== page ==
I was in the United Nations in the early '50s when the Belgian diplomat said that the Belgian Congo could not get independence in 80 years, because the people were not ready for it, that type of attitude, that was the general attitude all over the world, and unfortunately that took a long time to dismantle. It's a hard, petrified mindset you are dealing with. It's hard to change the hearts and minds of human beings.

ALLEN: And what has changed today in the hearts and minds of the people of South Africa, Mr. Both? And we'll ask the same of the archbishop. What do the people think of each other in the years that are passed? Are people eating in the same restaurants? Do you have blacks over to your home?

BOTHA: Oh, yes, of course. Some of my nearby neighbors today are black people who I welcome, for one, I welcome with the housewarming party, but that's besides the point. If you -- if I can take you to South Africa this evening, I could take you to many restaurants and public places and public meetings and other meetings of companies where blacks and whites of this country are now together as compatriots, fellow citizens, and accepting each other, I think, in the true sense of equality.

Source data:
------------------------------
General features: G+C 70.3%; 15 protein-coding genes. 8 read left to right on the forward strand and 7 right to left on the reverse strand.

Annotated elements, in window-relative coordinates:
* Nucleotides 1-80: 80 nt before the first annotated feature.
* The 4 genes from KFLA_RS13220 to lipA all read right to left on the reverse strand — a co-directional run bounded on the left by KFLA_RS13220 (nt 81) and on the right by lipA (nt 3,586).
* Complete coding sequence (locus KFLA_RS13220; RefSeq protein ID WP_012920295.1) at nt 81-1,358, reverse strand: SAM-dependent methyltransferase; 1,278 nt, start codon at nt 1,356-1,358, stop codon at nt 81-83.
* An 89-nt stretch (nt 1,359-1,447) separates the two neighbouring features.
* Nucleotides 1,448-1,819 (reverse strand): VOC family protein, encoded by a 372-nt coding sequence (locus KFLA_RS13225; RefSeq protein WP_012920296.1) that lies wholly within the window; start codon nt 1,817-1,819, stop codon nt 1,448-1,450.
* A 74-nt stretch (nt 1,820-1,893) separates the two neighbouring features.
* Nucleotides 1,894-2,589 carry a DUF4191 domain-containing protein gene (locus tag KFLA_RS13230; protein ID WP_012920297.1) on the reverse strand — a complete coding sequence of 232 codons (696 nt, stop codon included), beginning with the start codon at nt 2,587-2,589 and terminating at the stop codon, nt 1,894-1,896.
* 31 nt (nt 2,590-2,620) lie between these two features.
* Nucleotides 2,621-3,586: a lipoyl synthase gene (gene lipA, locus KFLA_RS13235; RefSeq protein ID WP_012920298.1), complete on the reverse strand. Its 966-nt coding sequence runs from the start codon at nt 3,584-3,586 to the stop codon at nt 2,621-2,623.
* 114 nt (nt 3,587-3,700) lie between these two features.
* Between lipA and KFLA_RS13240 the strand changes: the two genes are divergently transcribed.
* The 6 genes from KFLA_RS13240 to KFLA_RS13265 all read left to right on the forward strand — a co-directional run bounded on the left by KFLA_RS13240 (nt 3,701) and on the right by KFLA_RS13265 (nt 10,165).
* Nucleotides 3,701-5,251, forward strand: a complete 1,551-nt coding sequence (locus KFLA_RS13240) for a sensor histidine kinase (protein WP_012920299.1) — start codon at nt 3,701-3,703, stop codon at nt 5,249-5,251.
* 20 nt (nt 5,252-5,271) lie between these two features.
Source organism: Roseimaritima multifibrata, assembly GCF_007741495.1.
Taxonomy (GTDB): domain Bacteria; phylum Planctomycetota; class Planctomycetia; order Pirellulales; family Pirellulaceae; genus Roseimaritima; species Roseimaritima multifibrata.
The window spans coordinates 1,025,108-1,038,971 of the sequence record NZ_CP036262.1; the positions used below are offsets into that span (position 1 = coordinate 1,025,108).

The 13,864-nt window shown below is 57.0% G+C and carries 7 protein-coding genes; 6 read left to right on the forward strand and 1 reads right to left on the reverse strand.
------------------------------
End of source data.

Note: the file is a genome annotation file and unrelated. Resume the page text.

Yes, there is still racism, I can't deny. It's not going to be rooted overnight. There are still quite a number of people who consider black people incapable of doing certain jobs. That will die down, that will be eradicated as we move forward now, and as our black citizens show that they can achieve on par with any white person in the world. And as leaders like Archbishop Tutu, Nelson Mandela, Thabo Mbeki, reach out also to the white people and the Afrikaaners, of which I'm one, and say to them, look, we need each other. Let's forgive the past. Let's forget about bitterness and revenge.